PROVIDENCE, R.I. (WPRI) — The nation’s top infectious disease doctor says he believes booster shots for the COVID-19 vaccine should be given “reasonably soon” to people with weakened immune systems.
“We need to look at them in a different light,” Dr. Anthony Fauci said on CNN’s ‘Fareed Zakaria GPS’ on Sunday. “We would certainly be boosting those people before we boost the general population that’s been vaccinated, and we should be doing that reasonably soon.”
The comments from the lead medical adviser to the White House on the pandemic are a change in messaging from about a month ago.
In July, the U.S. Food and Drug Administration, along with the U.S. Centers for Disease Control and Prevention (CDC), released a joint statement saying fully vaccinated Americans “do not need a booster shot” at this time.
The statement from the nation’s top health agencies was issued hours after Pfizer announced it would ask for authorization of a third dose of its vaccine.
The vaccine maker said another shot within 12 months could dramatically boost immunity and maybe help ward off the highly contagious delta variant.
Noting Pfizer’s new efficacy data, Israel became the the first nation to roll out booster shots widely on Sunday, saying it had given more than 420,000 third shots to people 60 and older. The country started giving individuals with weakened immune systems a third shot in July.
Last week, Moderna also announced it believes people who received two doses of its vaccine will need a booster shot before winter to protect against virus variants.
Dr. Fauci made comments about potential booster shots as so-called breakthrough COVID-19 infections have been occurring, spurring new mask guidance from the CDC in recent weeks.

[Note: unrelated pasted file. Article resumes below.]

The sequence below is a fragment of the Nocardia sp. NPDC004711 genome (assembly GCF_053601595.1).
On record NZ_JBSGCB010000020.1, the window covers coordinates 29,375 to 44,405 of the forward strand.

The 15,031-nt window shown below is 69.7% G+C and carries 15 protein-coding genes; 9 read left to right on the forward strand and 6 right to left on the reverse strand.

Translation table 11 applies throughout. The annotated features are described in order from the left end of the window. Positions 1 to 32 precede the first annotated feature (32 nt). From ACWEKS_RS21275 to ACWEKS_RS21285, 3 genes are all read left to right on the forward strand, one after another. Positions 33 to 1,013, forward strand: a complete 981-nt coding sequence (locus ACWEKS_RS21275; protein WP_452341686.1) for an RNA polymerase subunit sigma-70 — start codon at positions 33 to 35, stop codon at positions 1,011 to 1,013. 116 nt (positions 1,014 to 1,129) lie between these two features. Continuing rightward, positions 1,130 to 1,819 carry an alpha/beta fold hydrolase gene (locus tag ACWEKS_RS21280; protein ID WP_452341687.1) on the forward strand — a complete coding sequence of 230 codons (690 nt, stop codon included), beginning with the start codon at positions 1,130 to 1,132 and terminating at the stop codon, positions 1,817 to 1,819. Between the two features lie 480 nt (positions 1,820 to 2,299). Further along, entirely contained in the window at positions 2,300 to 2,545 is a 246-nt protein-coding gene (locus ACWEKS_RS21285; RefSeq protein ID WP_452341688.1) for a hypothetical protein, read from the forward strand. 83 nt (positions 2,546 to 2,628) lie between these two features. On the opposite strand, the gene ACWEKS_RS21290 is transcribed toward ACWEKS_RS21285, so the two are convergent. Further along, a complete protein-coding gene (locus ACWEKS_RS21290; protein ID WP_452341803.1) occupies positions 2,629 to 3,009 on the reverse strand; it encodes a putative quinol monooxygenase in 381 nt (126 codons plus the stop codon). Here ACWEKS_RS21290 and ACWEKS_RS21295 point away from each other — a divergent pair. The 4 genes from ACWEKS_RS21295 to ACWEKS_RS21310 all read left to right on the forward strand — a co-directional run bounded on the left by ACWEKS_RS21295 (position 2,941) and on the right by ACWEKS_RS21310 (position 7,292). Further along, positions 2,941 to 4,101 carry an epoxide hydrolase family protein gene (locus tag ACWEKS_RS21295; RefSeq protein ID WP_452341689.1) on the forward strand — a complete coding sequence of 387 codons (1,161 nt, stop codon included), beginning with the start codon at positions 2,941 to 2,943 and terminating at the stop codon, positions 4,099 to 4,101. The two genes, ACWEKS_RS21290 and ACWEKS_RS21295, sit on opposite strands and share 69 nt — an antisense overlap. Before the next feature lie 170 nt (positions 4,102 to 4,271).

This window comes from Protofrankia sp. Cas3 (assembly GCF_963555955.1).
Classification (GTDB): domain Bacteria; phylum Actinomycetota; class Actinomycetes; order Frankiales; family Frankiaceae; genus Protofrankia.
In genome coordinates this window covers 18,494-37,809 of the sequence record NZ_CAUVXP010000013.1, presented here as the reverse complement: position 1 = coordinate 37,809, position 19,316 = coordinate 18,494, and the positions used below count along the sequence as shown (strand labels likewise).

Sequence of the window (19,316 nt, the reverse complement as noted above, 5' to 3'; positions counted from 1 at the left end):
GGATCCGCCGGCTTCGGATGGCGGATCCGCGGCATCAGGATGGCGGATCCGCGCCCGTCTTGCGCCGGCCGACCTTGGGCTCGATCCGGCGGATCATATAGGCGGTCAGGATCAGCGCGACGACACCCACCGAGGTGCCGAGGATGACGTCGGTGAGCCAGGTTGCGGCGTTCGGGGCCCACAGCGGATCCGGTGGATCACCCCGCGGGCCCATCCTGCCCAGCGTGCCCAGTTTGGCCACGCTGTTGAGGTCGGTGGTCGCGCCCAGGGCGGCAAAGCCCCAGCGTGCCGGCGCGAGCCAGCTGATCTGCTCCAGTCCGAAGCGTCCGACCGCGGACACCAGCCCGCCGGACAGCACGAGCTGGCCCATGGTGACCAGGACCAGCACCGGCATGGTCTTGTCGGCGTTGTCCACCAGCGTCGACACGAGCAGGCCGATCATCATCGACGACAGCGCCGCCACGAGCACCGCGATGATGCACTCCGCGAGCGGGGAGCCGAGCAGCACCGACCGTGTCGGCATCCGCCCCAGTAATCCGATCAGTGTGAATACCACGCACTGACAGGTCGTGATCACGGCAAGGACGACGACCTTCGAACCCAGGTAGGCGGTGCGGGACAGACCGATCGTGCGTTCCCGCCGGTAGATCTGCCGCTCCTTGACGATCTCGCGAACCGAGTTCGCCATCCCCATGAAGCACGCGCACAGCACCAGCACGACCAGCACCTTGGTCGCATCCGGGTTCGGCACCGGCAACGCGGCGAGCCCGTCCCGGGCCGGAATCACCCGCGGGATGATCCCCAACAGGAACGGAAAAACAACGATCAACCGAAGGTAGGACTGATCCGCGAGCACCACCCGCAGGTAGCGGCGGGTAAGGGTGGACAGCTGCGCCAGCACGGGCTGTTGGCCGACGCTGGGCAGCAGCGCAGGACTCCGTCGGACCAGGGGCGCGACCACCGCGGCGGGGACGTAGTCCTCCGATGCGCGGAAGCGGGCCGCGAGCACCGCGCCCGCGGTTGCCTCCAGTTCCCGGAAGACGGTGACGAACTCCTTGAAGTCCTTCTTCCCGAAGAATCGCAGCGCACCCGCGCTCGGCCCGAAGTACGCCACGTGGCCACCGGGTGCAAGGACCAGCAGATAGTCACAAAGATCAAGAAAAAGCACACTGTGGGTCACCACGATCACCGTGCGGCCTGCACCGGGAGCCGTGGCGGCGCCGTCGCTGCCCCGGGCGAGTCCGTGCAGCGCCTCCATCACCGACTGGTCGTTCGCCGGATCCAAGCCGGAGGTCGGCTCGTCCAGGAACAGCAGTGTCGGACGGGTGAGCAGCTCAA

Health officials have noted the vaccine may not be as effective in people with compromised immune systems, including those with organ transplants or undergoing chemotherapy.
Speaking on CBS’s Face the Nation on Sunday, former FDA commissioner Dr. Scott Gottlieb says he expects a decision on immunocompromised patients may come from the agency within a week, while a decision on patients older than 65 may come by September.
“I think, unfortunately, it’s going to come a little bit too late for this delta wave, because by the time you actually make that decision, then CDC issues a recommendation, then you start operationalizing a booster campaign,” he noted. “You’re talking about maybe late October at the earliest if the decision comes in September that you can start really getting a sizable number of people boosted.”
“It takes time to get that stood up and get people into the doctor’s office to get those injections,” Gottlieb added. “And it’s going to take a couple of weeks for the immunity that the booster is offered to mature.”
In early March, the R.I. Department of Health expanded vaccine eligibility to an estimate of more than 160,000 Rhode Islanders ages 60 and older and those with certain health conditions that may result in a weakened immune system, including:
- People who get chemotherapy or radiation
- People who have had a transplant or are waiting for a transplant
- Sickle cell disease
- People who have a disease that weakens the immune system
- People who take medicine that weakens the immune system
As of Friday, the Health Department reported there were 198,743 eligible Rhode Islanders with unknown vaccine status, while just over 80% of the state’s eligible population has received at least one dose.
Gottlieb said in addition to considering boosters for people who are immunocompromised and with pre-existing health conditions, he thinks federal health officials need to explore boosters for vulnerable people in congregate settings like nursing homes and long-term care facilities.
When asked if other groups should get booster shots, Dr. Fauci said the CDC is ready to give such recommendations once they see clear evidence to do so from the data.
“As soon as they see that level of durability of protection goes down, then you will see the recommendation to vaccinate those individuals,” Fauci said Sunday.